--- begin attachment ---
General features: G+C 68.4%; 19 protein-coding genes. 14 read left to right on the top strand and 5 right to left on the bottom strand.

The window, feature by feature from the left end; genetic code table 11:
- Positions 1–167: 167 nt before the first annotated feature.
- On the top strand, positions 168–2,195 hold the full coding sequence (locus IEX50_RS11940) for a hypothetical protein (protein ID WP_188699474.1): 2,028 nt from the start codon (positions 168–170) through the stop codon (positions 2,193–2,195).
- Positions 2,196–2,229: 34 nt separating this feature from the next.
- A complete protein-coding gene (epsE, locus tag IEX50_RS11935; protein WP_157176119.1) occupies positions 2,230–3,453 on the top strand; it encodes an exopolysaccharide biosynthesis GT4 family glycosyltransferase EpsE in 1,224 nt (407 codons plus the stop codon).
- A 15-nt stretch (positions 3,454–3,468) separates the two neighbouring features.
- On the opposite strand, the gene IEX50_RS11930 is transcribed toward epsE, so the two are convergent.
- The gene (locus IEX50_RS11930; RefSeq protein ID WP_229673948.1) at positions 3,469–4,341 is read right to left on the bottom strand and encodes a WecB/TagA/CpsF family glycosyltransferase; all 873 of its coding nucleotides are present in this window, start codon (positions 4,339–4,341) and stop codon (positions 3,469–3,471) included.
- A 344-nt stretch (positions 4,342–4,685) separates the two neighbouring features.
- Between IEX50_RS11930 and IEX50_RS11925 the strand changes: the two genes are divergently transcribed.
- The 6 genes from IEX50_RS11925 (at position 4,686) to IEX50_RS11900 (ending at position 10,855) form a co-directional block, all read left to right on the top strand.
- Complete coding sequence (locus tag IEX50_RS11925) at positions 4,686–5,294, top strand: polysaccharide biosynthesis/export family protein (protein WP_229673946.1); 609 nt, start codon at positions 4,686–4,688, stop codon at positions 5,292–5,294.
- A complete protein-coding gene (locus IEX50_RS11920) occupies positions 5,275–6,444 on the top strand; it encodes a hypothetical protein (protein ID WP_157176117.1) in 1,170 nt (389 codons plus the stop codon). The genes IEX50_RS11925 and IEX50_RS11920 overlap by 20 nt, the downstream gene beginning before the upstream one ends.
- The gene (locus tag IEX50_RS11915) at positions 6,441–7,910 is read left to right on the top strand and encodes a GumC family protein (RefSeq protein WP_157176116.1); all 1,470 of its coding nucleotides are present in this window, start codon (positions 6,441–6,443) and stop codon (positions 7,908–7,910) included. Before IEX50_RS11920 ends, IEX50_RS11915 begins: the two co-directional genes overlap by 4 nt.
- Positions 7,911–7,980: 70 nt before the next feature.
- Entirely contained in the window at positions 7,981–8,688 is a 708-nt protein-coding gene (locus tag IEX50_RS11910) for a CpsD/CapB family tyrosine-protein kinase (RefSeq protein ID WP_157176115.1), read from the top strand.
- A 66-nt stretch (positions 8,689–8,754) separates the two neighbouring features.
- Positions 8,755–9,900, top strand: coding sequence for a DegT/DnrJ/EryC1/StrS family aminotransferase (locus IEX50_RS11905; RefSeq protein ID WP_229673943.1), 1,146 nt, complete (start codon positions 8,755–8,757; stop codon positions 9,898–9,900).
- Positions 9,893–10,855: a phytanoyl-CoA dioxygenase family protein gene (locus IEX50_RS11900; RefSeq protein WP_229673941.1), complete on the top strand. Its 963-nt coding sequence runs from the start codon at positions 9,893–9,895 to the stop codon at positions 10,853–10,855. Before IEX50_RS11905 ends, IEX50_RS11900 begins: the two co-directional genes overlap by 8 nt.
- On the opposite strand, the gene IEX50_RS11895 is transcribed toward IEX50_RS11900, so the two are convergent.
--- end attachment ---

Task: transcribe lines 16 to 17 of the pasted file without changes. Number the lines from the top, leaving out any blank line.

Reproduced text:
- Positions 7,911–7,980: 70 nt before the next feature.
- Entirely contained in the window at positions 7,981–8,688 is a 708-nt protein-coding gene (locus tag IEX50_RS11910) for a CpsD/CapB family tyrosine-protein kinase (RefSeq protein ID WP_157176115.1), read from the top strand.